So, let’s hope that we won’t be seeing the following in 2021 again. Soon.
Some days, it can feel that the mainstream media has nothing to run but news on Covid-19 deaths, ventilator shortages, vaccines with side effects and errant people who just won’t keep their masks on. That’s why we look to fun websites like the one you're on right now to find out more about, er, what we don’t like about 2020.
You know times are bleak when NTUC FairPrice aisles are emptied of canned food and instant noodles, and when you don’t even mind snatching the last stalk of wilted chye sim – only to realise that you didn’t snatch the last box of Knoss chicken stock cubes to make some soup with.
Children wearing masks
The only masks that kids should be putting on are the Disneyland ones that let them pretend they are Mickey Mouse or Princess Elsa.
Children seeing adults with masks
The only masks that adults should be putting on are the SK-II ones that let them pretend they look like Blackpink’s Jennie or BTS’s Jimin. It’s a sad day in 2020 when your toddler knows that you are smiling under your mask – by looking at whether your eyes are crinkling.
The word “phase”
And while we covered up much of our faces, we also heard a lot about phases.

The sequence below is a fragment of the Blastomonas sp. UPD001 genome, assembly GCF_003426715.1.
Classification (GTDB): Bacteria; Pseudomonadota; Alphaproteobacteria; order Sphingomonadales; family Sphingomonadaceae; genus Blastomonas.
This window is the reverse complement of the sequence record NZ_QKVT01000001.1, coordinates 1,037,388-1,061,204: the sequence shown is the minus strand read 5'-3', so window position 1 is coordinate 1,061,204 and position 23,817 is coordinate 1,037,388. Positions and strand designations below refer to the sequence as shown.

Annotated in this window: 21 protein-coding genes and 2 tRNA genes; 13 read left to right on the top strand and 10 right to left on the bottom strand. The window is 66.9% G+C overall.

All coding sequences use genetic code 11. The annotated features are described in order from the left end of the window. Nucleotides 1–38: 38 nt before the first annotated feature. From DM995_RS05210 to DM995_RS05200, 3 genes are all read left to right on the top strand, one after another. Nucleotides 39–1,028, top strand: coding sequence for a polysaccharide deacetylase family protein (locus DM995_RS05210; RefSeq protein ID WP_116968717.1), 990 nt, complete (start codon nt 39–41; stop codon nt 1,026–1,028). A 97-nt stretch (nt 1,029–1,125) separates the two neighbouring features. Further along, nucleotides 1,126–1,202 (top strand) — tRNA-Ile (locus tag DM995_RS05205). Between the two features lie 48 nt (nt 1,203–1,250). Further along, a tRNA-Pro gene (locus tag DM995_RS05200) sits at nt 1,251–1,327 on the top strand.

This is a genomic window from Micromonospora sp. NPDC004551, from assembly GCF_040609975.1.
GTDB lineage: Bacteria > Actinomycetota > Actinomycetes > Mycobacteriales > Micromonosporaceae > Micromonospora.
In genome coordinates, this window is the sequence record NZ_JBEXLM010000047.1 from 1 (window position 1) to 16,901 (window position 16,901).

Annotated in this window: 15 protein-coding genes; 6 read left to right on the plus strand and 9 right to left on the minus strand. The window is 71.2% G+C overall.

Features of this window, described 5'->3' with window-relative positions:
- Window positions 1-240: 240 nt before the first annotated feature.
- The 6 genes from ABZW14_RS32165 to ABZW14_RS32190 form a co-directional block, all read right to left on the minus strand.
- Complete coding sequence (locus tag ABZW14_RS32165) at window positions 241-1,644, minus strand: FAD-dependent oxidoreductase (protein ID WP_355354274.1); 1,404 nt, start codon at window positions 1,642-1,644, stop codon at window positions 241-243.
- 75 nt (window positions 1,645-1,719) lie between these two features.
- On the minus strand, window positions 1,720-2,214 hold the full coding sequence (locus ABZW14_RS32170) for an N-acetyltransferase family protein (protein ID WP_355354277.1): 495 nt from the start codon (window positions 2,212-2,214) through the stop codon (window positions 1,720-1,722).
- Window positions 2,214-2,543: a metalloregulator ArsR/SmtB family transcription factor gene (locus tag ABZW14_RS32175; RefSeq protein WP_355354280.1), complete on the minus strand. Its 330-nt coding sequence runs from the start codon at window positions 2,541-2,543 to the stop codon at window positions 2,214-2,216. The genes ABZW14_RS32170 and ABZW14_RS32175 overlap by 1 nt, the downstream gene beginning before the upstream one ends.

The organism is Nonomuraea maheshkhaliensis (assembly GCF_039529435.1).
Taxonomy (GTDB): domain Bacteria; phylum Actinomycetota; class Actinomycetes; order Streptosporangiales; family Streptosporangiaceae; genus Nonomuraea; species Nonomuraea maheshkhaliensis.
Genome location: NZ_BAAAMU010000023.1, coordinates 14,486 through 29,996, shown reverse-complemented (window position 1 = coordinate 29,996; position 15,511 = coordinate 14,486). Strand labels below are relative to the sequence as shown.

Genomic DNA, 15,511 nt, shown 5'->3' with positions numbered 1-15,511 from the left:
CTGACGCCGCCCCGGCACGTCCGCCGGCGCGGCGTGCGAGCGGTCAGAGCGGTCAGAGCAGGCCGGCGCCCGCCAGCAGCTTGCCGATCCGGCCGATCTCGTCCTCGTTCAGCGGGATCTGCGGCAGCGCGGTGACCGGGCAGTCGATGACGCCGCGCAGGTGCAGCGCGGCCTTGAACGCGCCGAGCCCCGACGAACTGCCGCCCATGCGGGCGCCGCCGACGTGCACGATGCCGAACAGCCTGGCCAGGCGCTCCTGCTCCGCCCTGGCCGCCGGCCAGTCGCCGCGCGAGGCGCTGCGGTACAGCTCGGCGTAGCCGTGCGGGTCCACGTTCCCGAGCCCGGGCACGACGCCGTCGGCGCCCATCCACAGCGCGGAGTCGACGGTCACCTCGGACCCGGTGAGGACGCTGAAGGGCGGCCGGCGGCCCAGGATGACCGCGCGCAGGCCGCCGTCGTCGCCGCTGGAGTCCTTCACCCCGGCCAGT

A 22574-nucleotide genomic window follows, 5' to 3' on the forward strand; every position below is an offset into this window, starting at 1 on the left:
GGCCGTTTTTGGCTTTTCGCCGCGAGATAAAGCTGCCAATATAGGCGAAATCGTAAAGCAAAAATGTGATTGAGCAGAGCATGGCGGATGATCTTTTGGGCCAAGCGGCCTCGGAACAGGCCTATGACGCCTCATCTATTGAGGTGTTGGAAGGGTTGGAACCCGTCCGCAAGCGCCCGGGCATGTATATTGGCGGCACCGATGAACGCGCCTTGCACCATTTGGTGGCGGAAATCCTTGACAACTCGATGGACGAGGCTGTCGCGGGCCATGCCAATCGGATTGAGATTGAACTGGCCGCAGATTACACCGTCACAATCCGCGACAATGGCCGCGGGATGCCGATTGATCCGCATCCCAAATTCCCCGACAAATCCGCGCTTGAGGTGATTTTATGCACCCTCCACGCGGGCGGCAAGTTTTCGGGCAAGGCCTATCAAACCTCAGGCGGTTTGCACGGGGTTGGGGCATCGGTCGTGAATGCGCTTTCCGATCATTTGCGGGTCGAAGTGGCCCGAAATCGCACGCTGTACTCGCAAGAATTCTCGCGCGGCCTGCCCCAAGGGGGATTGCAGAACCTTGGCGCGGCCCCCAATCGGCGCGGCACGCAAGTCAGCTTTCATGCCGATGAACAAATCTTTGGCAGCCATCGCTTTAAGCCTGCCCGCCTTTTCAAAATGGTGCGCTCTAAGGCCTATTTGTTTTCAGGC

And because we covered up much of our faces most of the time – and it’s warm and humid in Singapore – we suddenly discovered that we could still have zits at 30.
Lockdowns, travel bans, circuit breakers
The only curfews and movement restrictions that we would like to reminisce 30 years from now are the ones that our parents set for us when we were teenagers.
"X" marks the spot
Looking forward to the day when you can sit with us again. At hawker centres. At playgrounds. In libraries.
Restaurant bookings of up to five pax
Cousin Chee Yeong never forgave us for not inviting him to dim sum lunch. Because he would be then be the spine-chilling sixth pax.
Our colleagues in their home clothes and with their bed hair
Enough of staggered work days split between Team A and Team Z, multiple Zoom video grids (and the phobia of sharing the wrong screen – your Pomelo cart-out page – with your bosses) and realising that many Singaporeans are very myopic. Who knew that your colleagues all wore such thick specs at home?
Have a happy, healthy 2021! Stay safe!
This article was first published in Wonderwall.